Tourism has emerged as one of the hardest-hit industries during the coronavirus pandemic, yet, its income is paramount to the survival of most countries. Now is the perfect time to build in strategies that ensure environmental and economic sustainability as hotels, airlines and destinations look at how to rebuild for a more resilient future.

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How travellers respond to crises and disasters and what tourism can do to minimise cancellations

How travellers respond to crises

Gabby Walters is an expert in crisis and disaster recovery marketing. In this “Good Tourism” Insight, Dr Walters shares some of what she knows about traveller concerns during and after a disruptive event and what travel & tourism stakeholders can do to mitigate losses and bounce back strongly.

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Tackling Marine Plastic Pollution at Woodford Folk Festival

Ocean plastic pollution was one of the hot topics tackled by a University of Queensland academic at the recent six-day Woodford Folk Festival, which attracted over 130 000 people.

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The real cost of remote work: impacts for managers, the environment and staff wellbeing

Our recent webinar held with the Future of Health and the Service Innovation Alliance Interdisciplinary Research Themes explored findings from new research on the unprecedented restriction of movement due to Covid-19 from the perspective of business and the environment.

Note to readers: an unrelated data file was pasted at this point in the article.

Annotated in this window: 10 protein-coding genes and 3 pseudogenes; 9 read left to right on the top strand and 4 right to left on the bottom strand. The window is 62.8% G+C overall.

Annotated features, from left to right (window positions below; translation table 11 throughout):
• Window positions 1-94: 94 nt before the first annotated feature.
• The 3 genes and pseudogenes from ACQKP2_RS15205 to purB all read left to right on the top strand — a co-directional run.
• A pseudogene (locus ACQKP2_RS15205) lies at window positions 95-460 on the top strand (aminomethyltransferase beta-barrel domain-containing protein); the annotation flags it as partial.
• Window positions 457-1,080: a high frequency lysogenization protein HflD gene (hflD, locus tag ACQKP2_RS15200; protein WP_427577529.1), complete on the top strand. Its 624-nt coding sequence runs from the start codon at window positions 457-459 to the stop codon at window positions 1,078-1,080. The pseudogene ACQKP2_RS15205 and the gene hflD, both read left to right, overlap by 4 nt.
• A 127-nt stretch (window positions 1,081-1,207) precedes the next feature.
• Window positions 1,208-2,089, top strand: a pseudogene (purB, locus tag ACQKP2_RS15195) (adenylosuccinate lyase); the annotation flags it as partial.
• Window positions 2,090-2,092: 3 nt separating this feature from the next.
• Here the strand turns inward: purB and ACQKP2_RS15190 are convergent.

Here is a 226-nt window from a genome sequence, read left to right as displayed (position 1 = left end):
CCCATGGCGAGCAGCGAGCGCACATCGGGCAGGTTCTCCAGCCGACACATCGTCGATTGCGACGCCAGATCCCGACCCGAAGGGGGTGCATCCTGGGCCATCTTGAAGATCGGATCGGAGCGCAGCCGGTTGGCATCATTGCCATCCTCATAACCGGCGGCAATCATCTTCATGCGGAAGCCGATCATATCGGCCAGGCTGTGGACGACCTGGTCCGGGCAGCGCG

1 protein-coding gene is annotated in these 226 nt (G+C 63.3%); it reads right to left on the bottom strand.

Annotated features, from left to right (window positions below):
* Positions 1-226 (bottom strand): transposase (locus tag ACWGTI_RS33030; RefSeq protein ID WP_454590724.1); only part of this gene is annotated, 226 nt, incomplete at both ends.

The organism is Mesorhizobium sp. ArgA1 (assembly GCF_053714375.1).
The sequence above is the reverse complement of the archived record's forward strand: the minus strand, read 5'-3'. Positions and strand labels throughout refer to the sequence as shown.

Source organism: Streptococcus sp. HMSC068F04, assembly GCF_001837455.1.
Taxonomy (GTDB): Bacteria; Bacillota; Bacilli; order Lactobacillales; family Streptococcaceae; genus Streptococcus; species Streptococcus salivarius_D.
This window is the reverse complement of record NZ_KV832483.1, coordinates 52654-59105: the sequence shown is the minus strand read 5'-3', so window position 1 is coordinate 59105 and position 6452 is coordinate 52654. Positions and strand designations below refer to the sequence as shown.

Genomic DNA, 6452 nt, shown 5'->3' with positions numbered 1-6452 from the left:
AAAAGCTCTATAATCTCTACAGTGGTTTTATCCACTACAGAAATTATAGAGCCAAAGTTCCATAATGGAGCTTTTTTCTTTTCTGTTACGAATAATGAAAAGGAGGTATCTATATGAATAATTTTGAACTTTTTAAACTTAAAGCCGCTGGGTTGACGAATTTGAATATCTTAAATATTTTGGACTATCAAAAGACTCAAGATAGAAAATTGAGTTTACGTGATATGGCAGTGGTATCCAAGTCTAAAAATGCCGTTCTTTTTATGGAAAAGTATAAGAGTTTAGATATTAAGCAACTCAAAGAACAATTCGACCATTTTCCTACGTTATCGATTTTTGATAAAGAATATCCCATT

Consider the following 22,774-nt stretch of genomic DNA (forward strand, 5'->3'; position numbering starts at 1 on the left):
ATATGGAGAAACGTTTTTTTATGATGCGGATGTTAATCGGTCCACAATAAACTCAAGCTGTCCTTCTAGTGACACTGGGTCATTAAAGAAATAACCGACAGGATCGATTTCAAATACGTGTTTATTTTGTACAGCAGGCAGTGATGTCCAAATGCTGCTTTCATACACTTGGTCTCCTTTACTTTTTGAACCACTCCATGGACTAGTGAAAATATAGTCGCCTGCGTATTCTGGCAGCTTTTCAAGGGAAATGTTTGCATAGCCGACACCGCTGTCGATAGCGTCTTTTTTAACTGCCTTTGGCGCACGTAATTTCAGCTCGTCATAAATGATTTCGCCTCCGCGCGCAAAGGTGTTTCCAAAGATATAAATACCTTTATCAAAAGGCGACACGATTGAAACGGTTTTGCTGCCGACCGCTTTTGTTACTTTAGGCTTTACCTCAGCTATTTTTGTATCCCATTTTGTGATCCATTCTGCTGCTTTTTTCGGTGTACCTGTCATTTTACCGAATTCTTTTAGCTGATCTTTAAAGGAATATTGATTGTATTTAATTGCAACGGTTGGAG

Virtual Reality conferences to minimise the environmental impact of travel

In June 2020, AIBE collaborated with UQ Business, IT and civil engineering researchers, and international research organisation GRONEN to deliver two sessions in virtual reality at a conference for business and management academics.

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Applying circular economy principles to water usage in Australia workshop

The Business Sustainability Initiative at the University of Queensland in partnership with the Centre for Circular Economy at the University of Exeter would like to invite you to a workshop on applying circular economy principles to water usage in Australia.

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2019 Business Sustainability Initiative's inaugural colloquium

Published July 2019 by Dr Belinda Wade

Sustainability researchers from across Australia met in Brisbane for the UQ Business Sustainability Initiative’s inaugural colloquium from the 18-20th July 2019. Following a summer characterised by extreme weather events, from floods in northern Queensland to soaring temperatures in Sydney, Melbourne and Adelaide, the scene was set for research discussions on sustainability. 

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Research in the media

How does ESG information affect investors’ decisions?

Research can (and should) support corporate decarbonization